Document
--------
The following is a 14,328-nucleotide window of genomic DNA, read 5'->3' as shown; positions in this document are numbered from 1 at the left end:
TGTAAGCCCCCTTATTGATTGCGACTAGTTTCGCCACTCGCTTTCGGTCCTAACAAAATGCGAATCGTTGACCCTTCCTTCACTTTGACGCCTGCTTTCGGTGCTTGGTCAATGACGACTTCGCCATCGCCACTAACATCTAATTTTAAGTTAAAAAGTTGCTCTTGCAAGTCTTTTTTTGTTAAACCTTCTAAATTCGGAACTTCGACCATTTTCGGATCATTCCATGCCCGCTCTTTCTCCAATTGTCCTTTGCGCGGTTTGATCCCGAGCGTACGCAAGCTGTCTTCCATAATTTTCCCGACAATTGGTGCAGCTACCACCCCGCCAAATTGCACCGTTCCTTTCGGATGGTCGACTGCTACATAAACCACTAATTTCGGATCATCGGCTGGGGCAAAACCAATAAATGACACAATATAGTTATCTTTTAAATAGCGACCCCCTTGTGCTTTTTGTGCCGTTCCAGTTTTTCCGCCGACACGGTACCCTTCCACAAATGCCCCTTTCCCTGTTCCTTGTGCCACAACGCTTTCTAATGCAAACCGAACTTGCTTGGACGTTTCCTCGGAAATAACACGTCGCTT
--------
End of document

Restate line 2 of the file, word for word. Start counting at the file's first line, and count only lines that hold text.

TGTAAGCCCCCTTATTGATTGCGACTAGTTTCGCCACTCGCTTTCGGTCCTAACAAAATGCGAATCGTTGACCCTTCCTTCACTTTGACGCCTGCTTTCGGTGCTTGGTCAATGACGACTTCGCCATCGCCACTAACATCTAATTTTAAGTTAAAAAGTTGCTCTTGCAAGTCTTTTTTTGTTAAACCTTCTAAATTCGGAACTTCGACCATTTTCGGATCATTCCATGCCCGCTCTTTCTCCAATTGTCCTTTGCGCGGTTTGATCCCGAGCGTACGCAAGCTGTCTTCCATAATTTTCCCGACAATTGGTGCAGCTACCACCCCGCCAAATTGCACCGTTCCTTTCGGATGGTCGACTGCTACATAAACCACTAATTTCGGATCATCGGCTGGGGCAAAACCAATAAATGACACAATATAGTTATCTTTTAAATAGCGACCCCCTTGTGCTTTTTGTGCCGTTCCAGTTTTTCCGCCGACACGGTACCCTTCCACAAATGCCCCTTTCCCTGTTCCTTGTGCCACAACGCTTTCTAATGCAAACCGAACTTGCTTGGACGTTTCCTCGGAAATAACACGTCGCTT